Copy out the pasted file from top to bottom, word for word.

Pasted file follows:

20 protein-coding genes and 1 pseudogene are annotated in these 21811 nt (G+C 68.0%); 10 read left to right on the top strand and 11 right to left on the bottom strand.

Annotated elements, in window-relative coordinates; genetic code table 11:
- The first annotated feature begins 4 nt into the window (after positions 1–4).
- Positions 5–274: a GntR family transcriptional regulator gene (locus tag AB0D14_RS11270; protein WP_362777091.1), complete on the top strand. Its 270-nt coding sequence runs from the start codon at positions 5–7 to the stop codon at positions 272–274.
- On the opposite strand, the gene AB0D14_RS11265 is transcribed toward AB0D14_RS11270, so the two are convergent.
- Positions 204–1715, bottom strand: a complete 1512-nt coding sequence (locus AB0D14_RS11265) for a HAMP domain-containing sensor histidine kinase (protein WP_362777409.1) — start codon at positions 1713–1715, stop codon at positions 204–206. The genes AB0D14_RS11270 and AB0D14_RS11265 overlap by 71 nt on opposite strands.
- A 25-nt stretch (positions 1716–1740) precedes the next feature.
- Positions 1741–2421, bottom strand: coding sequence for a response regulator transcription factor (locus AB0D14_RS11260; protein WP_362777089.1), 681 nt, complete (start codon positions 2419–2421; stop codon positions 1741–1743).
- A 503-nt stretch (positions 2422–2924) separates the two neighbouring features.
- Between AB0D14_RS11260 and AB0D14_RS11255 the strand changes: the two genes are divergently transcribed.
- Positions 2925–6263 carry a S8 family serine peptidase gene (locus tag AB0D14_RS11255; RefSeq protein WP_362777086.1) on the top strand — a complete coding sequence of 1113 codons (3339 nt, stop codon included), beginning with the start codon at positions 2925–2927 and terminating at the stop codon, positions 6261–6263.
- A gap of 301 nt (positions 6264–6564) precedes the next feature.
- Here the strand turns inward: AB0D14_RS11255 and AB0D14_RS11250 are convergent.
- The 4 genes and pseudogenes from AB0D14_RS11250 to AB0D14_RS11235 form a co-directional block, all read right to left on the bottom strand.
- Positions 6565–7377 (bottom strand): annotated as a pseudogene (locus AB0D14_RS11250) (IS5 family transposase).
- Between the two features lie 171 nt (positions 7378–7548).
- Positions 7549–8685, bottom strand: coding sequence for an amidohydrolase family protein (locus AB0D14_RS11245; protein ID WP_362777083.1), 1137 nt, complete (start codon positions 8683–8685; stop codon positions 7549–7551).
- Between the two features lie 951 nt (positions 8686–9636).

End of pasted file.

20 protein-coding genes and 1 pseudogene are annotated in these 21811 nt (G+C 68.0%); 10 read left to right on the top strand and 11 right to left on the bottom strand.

Annotated elements, in window-relative coordinates; genetic code table 11:
- The first annotated feature begins 4 nt into the window (after positions 1–4).
- Positions 5–274: a GntR family transcriptional regulator gene (locus tag AB0D14_RS11270; protein WP_362777091.1), complete on the top strand. Its 270-nt coding sequence runs from the start codon at positions 5–7 to the stop codon at positions 272–274.
- On the opposite strand, the gene AB0D14_RS11265 is transcribed toward AB0D14_RS11270, so the two are convergent.
- Positions 204–1715, bottom strand: a complete 1512-nt coding sequence (locus AB0D14_RS11265) for a HAMP domain-containing sensor histidine kinase (protein WP_362777409.1) — start codon at positions 1713–1715, stop codon at positions 204–206. The genes AB0D14_RS11270 and AB0D14_RS11265 overlap by 71 nt on opposite strands.
- A 25-nt stretch (positions 1716–1740) precedes the next feature.
- Positions 1741–2421, bottom strand: coding sequence for a response regulator transcription factor (locus AB0D14_RS11260; protein WP_362777089.1), 681 nt, complete (start codon positions 2419–2421; stop codon positions 1741–1743).
- A 503-nt stretch (positions 2422–2924) separates the two neighbouring features.
- Between AB0D14_RS11260 and AB0D14_RS11255 the strand changes: the two genes are divergently transcribed.
- Positions 2925–6263 carry a S8 family serine peptidase gene (locus tag AB0D14_RS11255; RefSeq protein WP_362777086.1) on the top strand — a complete coding sequence of 1113 codons (3339 nt, stop codon included), beginning with the start codon at positions 2925–2927 and terminating at the stop codon, positions 6261–6263.
- A gap of 301 nt (positions 6264–6564) precedes the next feature.
- Here the strand turns inward: AB0D14_RS11255 and AB0D14_RS11250 are convergent.
- The 4 genes and pseudogenes from AB0D14_RS11250 to AB0D14_RS11235 form a co-directional block, all read right to left on the bottom strand.
- Positions 6565–7377 (bottom strand): annotated as a pseudogene (locus AB0D14_RS11250) (IS5 family transposase).
- Between the two features lie 171 nt (positions 7378–7548).
- Positions 7549–8685, bottom strand: coding sequence for an amidohydrolase family protein (locus AB0D14_RS11245; protein ID WP_362777083.1), 1137 nt, complete (start codon positions 8683–8685; stop codon positions 7549–7551).
- Between the two features lie 951 nt (positions 8686–9636).